The Allies failed in the overrated objective of the campaign, but they crippled the Germans enough to send troops into the German territory.

The bombing lasted 8 weeks. Throughout that time, supplies for the Germans could not be sent by railways or airplanes and they had to be sent by trucks, further inconveniencing the Germans.

The Commando Series: Battle of Britain Scramble!

The Commando Series is a set of short stories written as comics.

The Battle of Britain: Scramble is collection of these comic short stories set in Europe at the time of The Battle Of Britain, World War 2.

Thrilling dogfights between the ace fighters of the Allied and Axis powers are splattered through the pages of book.

In each story, an R.A.F. pilot, often a beginner or ace, explores the battlefield and learns that being a fighter pilot has more to it than just being good at tactics and technique. Each of the value different aspect of life in the air force.

Although the book has a background theme of Battle of Britain it mostly discusses dogfights, airplanes, engines, and the characters themselves not just as fighters but also as human beings rather than the historical facts and events.

The book points out the pressure on people with ace and veteran family members at the time. Many a time, those who did not follow in their family’s footsteps of being aces and war veterans (especially in those in fields like science and mathematics) felt that they were dull.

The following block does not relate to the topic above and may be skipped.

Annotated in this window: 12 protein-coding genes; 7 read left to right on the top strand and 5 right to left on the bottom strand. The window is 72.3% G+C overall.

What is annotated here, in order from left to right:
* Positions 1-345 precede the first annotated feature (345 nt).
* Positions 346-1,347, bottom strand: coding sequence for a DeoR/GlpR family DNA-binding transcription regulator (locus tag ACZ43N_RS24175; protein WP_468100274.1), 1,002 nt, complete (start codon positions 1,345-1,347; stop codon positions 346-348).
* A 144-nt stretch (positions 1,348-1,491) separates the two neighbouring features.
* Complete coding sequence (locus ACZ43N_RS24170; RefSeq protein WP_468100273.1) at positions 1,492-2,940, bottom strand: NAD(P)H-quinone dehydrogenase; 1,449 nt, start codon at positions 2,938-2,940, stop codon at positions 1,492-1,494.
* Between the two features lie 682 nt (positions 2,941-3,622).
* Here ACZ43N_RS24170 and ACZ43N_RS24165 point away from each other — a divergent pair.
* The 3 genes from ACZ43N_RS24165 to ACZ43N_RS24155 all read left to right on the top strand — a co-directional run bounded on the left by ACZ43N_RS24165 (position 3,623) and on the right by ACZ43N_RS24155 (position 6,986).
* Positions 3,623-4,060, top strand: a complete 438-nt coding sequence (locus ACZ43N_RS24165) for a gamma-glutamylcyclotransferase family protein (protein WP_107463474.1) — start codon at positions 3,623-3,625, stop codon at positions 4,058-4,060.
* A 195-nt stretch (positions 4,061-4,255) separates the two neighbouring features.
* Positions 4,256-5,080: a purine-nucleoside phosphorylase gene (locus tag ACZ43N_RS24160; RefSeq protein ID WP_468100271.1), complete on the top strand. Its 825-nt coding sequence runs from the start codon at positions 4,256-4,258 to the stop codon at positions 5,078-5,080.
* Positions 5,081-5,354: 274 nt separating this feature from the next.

In our lives, you may notice fighter aces are acknowledged and respected far more by the general people, than the engineers and scientists who make the flight so smooth and the equipment simpler to operate. One of the stories points out that those who build the equipment, are just as important as those who fly the planes.

Often, a fighter pilot finds himself in a complex ethical or moral dilemma to which he often has to make a just decision in spite of his preconceptions and biases.

Although there is a realistic background, some of the stories explore things like shared thought and spirits.

Fighter Planes Through The Ages

Over the past hundred years fighter planes have not only lost their propellers and replaced them with jet engines, but they also have caught the attention of movie producers and video game creators. I have watched the movie Top Gun many times and my dad bought me a video game in which the player flies an a jet plane called Strike Commander.